GDP Grows at 4.3 Percent Annual Rate
Jun. 25, 1999
WASHINGTON (AP) _ Torrid consumer spending helped the nation's economy grow at a brisk annual rate of 4.3 percent at the beginning of the year. Economists believe growth has slowed in the current quarter but probably not enough to dissuade the Federal Reserve from raising interest rates as a precaution against inflation.
The 4.3 percent increase from January through March in the gross domestic product _ the nation's output of goods and services _ was slightly better than the 4.1 percent rate estimated a month ago, the Commerce Department said Friday.
The improvement reflected a slight revision in the trade deficit, which, while still at a record high, was $6.5 billion lower than the government earlier estimated.
The economy's robust first-quarter pace was far above expectations. That has raised concerns that the Federal Reserve will push up short-term interest rates at its meeting next week to keep the expansion from triggering inflation.
Even though many analysts believe that growth has slowed in the April-June quarter to around 3.5 percent, they feel the drop has not been sufficient to keep the central bank from raising interest rates next week. Some analysts said solid second-quarter growth could spur the Fed to enact another rate increase at its August meeting.
``My hunch is that they would raise the interest rates again on Aug. 24,'' said First Union economist David Orr, who estimates second-quarter growth to slow only to 4 percent to reflect a slowdown in consumer spending.
``The benefit of refinancing is running out. The benefit of lower gasoline is running out, and higher tax refunds are going away,'' Orr said, explaining his second-quarter assessment. ``The superchargers for consumer spending have faded a bit.''
Economist Mark Zandi of Regional Financial Associates also expects a pullback in consumer spending to lower the second-quarter growth rate. He believes the Fed will maintain its existing policy bias toward increasing interest rates ``until there is a clear, sustained slowing in the economy.''
In the first quarter, robust consumer spending, which continued to power economic growth, rose at an annual rate of 6.7 percent, the best showing in more than a decade, the government said.
Financial markets have grown increasingly nervous in recent weeks that the Fed will raise interest rates, a pre-emptive move to keep inflation at bay.
The GDP report indicated that inflation remains low. An inflation gauge tied to the GDP rose at an annual rate of just 1.2 percent in the first quarter, compared with the 1.1 percent previously estimated.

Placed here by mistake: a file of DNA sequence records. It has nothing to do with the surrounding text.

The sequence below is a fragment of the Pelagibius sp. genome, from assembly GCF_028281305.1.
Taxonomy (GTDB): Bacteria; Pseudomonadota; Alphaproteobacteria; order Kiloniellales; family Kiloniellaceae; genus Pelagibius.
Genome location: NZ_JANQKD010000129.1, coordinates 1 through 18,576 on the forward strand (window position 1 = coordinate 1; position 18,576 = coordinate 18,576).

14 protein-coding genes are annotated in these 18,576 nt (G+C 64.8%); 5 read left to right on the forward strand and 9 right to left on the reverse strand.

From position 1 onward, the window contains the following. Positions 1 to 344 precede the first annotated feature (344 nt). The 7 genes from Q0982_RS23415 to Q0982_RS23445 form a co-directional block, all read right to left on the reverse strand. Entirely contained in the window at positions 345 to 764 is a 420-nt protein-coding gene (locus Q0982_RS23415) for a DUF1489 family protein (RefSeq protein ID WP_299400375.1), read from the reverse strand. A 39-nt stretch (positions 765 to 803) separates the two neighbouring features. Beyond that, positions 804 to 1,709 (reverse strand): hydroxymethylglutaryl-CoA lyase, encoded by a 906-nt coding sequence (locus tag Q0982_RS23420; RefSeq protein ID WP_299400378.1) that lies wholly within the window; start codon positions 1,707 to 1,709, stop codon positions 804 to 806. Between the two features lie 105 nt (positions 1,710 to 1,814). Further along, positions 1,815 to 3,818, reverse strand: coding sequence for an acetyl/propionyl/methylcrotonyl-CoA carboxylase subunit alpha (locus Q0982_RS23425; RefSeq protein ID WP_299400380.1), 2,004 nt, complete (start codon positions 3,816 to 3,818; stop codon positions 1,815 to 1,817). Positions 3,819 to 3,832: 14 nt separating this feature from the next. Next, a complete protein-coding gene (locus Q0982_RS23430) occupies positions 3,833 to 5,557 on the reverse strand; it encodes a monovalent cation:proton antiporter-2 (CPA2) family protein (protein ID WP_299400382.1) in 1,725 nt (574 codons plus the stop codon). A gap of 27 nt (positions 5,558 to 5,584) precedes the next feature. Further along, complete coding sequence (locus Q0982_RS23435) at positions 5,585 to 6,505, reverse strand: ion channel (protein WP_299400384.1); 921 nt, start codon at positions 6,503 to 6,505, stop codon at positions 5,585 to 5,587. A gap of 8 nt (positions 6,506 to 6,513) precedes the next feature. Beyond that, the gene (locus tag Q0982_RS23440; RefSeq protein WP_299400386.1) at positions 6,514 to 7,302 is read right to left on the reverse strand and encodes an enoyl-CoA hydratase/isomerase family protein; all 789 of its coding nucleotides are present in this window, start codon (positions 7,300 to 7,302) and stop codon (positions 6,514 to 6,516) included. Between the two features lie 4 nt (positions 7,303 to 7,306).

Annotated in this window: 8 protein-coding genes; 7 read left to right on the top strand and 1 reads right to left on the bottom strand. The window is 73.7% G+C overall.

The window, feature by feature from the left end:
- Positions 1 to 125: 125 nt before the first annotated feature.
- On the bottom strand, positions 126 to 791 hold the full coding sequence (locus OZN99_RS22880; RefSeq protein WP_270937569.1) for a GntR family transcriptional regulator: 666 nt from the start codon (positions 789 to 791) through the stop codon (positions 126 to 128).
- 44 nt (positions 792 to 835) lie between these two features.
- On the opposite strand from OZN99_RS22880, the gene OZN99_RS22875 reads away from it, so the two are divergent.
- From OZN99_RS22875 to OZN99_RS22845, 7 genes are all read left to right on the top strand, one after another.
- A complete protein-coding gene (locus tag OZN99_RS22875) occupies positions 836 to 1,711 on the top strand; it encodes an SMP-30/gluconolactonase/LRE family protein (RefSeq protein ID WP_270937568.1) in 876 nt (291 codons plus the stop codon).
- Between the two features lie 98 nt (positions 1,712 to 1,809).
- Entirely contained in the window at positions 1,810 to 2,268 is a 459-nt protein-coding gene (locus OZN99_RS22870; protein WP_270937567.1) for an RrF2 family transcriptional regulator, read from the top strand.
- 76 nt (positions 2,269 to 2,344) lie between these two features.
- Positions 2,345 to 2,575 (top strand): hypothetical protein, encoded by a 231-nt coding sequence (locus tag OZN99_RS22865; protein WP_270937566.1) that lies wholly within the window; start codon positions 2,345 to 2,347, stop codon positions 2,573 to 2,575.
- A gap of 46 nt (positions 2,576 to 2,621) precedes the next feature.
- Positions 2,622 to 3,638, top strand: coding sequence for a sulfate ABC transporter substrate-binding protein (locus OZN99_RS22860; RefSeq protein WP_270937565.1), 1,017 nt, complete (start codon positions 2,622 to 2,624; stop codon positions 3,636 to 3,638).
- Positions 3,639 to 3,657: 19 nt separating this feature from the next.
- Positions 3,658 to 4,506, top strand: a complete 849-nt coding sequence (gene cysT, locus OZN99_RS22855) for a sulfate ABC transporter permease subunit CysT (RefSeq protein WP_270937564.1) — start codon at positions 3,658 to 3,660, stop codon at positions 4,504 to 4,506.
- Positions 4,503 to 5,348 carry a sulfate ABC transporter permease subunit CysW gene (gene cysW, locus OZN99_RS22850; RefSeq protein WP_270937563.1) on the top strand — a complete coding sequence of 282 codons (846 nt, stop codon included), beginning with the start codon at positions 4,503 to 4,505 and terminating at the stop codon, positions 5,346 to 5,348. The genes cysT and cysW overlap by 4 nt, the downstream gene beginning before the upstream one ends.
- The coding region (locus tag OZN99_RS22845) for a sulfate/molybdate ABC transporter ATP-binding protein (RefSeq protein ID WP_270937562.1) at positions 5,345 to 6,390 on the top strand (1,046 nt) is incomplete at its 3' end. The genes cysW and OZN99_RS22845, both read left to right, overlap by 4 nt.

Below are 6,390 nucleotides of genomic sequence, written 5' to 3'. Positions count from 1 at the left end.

The record trade deficit, meanwhile, shaved 2.2 percentage points from economic growth in the first three months of the year. While at record levels, the drag from trade was slightly lower than an estimated loss in growth of 2.5 percentage points in last month's report.
The surging trade imbalance reflects the impact of the global financial crises, which has cut sharply into American export sales while increasing competition on American manufacturers from a flood of cheaper imports.
Spending for new homes and apartments increased at a 15.4 percent rate in the first quarter, the best showing in a year.
However, in a separate report, the National Association of Realtors said Friday that sales of existing single-family homes plunged 4 percent in May to a seasonally adjusted annual rate of 5.04 million units. That was the lowest level in six months. The drop coincided with rising mortgage rates.
The GDP report showed that business investment, spending on new equipment and plants, rose at an annual rate of 8.5 percent in the first quarter, even better than last month's estimate of 7.9 percent growth.
Corporate profits, meanwhile, rose in the first three months of this year to an annual rate of $47.1 billion, a turnaround from a drop of $5.3 billion in the fourth quarter.
The first-quarter performance, revised upward by $15.3 billion from the initial estimate last month, reflected that tobacco companies paid less in court settlements during the period.
Part of the recent weakness in the stock market has reflected worries that company earnings in the second quarter will be below expectations.